What is Lidar Mapping?
Used in aerial mapping and surveying, LiDAR stands for Light Detection and Ranging.
A laser scanner sensor is mounted in an aircraft and fires millions of laser pulses to the ground. Laser pulses penetrate tree canopies to build a 3D view of vegetation, infrastructure and the ground surface.
The primary output from this technology is the classified, colourised point cloud
Ground features such as trees, can be switched off to reveal the bare earth surface.
The 3D point cloud is highly accurate (within 10cm vertically and horizontally), and can be viewed in 3D at any perspective.
Once the data is processed, various maps can be produced from the LiDAR point cloud including aspect, canopy height, bare ground surface, drainage, contours, erosion, and irrigation. The applications for LiDAR are unlimited.
Agriculture, Water and Forestry
LiDAR Mapping can be used to assess areas subject to flooding and create water flow accumulation maps used to select optimal planting areas.
Used in conjunction with infrared imagery, data can be used to monitor health and productivity of vegetation and track growth by showing the height trees. Multiple surveys over time can determine which trees are growing faster and likely to be more productive.
Natural Resource Management
Regular surveys can monitor and help manage coastal and soil erosion and bathometric LiDAR sensors collect data up to 22metres under water.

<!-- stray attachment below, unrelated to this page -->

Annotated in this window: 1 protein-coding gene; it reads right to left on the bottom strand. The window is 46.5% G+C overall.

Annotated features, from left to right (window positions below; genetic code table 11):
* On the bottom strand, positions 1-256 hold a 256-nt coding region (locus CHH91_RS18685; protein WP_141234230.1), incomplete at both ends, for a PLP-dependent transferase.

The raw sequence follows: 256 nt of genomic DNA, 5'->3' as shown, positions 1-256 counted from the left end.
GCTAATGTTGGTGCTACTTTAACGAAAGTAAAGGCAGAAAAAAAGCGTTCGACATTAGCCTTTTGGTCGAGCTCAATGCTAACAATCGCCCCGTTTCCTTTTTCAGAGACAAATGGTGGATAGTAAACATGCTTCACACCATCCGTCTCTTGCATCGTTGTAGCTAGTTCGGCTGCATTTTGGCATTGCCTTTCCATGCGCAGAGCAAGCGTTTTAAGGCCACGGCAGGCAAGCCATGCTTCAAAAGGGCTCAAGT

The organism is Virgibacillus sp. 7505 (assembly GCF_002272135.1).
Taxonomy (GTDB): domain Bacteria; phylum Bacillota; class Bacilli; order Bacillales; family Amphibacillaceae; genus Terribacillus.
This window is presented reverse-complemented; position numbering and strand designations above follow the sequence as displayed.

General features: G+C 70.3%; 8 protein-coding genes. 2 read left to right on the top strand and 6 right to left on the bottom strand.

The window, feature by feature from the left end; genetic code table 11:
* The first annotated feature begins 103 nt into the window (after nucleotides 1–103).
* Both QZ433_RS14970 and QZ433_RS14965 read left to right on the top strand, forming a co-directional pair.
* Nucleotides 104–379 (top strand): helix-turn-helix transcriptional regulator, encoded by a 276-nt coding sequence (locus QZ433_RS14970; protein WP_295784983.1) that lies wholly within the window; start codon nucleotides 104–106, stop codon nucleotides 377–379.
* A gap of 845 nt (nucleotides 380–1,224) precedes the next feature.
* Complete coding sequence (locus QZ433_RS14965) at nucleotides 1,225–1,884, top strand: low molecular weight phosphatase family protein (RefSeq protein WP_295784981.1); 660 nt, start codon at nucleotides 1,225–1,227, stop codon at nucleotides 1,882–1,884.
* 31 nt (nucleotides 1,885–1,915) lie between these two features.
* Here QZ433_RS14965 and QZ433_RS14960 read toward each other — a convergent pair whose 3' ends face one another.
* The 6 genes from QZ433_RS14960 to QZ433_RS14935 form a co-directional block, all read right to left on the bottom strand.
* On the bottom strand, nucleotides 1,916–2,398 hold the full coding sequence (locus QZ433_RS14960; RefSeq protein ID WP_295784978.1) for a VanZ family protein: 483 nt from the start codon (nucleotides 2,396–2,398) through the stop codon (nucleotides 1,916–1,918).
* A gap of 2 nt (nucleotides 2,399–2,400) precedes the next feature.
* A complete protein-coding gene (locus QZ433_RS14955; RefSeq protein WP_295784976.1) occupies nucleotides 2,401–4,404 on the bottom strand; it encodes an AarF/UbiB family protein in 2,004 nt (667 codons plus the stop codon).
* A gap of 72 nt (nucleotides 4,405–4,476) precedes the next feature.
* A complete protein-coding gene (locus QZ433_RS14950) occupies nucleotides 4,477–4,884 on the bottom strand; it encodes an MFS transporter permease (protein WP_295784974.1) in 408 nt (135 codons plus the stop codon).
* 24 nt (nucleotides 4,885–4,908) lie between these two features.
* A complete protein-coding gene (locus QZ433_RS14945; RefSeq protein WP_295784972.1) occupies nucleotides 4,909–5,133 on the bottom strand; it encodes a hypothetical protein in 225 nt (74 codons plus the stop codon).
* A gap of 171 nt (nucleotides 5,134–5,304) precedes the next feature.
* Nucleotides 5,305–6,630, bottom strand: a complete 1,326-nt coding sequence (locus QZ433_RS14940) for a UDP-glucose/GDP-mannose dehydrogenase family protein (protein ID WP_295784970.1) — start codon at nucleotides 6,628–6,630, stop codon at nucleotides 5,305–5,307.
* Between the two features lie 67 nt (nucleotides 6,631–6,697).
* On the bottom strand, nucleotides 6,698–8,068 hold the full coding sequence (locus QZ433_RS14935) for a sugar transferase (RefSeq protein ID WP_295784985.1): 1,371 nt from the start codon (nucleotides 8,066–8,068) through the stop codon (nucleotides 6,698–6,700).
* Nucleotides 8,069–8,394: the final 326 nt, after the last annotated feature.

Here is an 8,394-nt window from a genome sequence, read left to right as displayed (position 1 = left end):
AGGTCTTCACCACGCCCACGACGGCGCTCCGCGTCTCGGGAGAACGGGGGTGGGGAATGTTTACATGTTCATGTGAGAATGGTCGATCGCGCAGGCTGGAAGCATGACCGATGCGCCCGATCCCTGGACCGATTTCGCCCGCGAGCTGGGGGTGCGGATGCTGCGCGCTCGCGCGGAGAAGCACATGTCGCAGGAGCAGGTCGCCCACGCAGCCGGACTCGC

Urban Planning, Land Development & Wind/Solar Energy
Aerial LiDAR sensors can map large areas and produce base data for planning new infrastructure developments, drainage, and determine the best locations for wind turbines or solar panels.
3D models of the earth’s surface can be displayed with or without ground vegetation and man-made structures, depending on the application. Vegetation canopy models calculate biomass and land clearing or re-vegetation areas.
In mining, LiDAR is often used to calculate the volume of stockpiles to measure the amount of material removed from the ground or to be loaded on a ship.
Once an aerial LiDAR survey is completed, it can be repeated regularly to monitor infrastructure development, erosion or changes in vegetation.
Atlass-Aerometrex is a local LiDAR survey company engaged in aerial surveys over Queensland and New South Wales. LiDAR models were used for the smart city development.
Follow this link for a short video introduction to LiDAR.
To find out more information about aerial surveys, see CISC member Atlass – Aerometrex.
We are an eco business hub promoting local clean technology and sustainability businesses. An independent, not-for-profit organisation providing the latest cleantech news, information and professional development opportunities for cleantech business owners and supporters. To join CISC visit the membership page.Megyn Carpenter, President